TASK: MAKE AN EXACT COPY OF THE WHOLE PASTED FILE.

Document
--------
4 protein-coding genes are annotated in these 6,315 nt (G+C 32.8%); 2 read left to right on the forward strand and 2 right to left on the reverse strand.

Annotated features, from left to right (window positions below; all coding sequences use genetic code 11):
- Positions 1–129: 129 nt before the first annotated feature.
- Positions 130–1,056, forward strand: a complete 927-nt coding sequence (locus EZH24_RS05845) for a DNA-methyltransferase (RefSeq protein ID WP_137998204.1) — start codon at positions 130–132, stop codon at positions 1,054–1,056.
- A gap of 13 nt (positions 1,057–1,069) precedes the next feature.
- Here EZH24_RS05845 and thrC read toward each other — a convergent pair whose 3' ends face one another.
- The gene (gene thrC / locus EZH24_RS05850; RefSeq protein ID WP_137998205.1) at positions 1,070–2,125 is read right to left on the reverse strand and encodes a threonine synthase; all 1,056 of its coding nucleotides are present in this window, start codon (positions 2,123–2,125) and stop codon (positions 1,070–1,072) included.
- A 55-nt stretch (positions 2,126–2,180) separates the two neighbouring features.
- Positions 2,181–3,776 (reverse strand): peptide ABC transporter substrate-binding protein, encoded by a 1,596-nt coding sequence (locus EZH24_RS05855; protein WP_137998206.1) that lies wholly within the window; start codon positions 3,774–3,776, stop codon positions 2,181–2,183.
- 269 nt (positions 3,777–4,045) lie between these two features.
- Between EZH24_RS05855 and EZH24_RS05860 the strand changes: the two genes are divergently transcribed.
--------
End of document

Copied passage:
4 protein-coding genes are annotated in these 6,315 nt (G+C 32.8%); 2 read left to right on the forward strand and 2 right to left on the reverse strand.

Annotated features, from left to right (window positions below; all coding sequences use genetic code 11):
- Positions 1–129: 129 nt before the first annotated feature.
- Positions 130–1,056, forward strand: a complete 927-nt coding sequence (locus EZH24_RS05845) for a DNA-methyltransferase (RefSeq protein ID WP_137998204.1) — start codon at positions 130–132, stop codon at positions 1,054–1,056.
- A gap of 13 nt (positions 1,057–1,069) precedes the next feature.
- Here EZH24_RS05845 and thrC read toward each other — a convergent pair whose 3' ends face one another.
- The gene (gene thrC / locus EZH24_RS05850; RefSeq protein ID WP_137998205.1) at positions 1,070–2,125 is read right to left on the reverse strand and encodes a threonine synthase; all 1,056 of its coding nucleotides are present in this window, start codon (positions 2,123–2,125) and stop codon (positions 1,070–1,072) included.
- A 55-nt stretch (positions 2,126–2,180) separates the two neighbouring features.
- Positions 2,181–3,776 (reverse strand): peptide ABC transporter substrate-binding protein, encoded by a 1,596-nt coding sequence (locus EZH24_RS05855; protein WP_137998206.1) that lies wholly within the window; start codon positions 3,774–3,776, stop codon positions 2,181–2,183.
- 269 nt (positions 3,777–4,045) lie between these two features.
- Between EZH24_RS05855 and EZH24_RS05860 the strand changes: the two genes are divergently transcribed.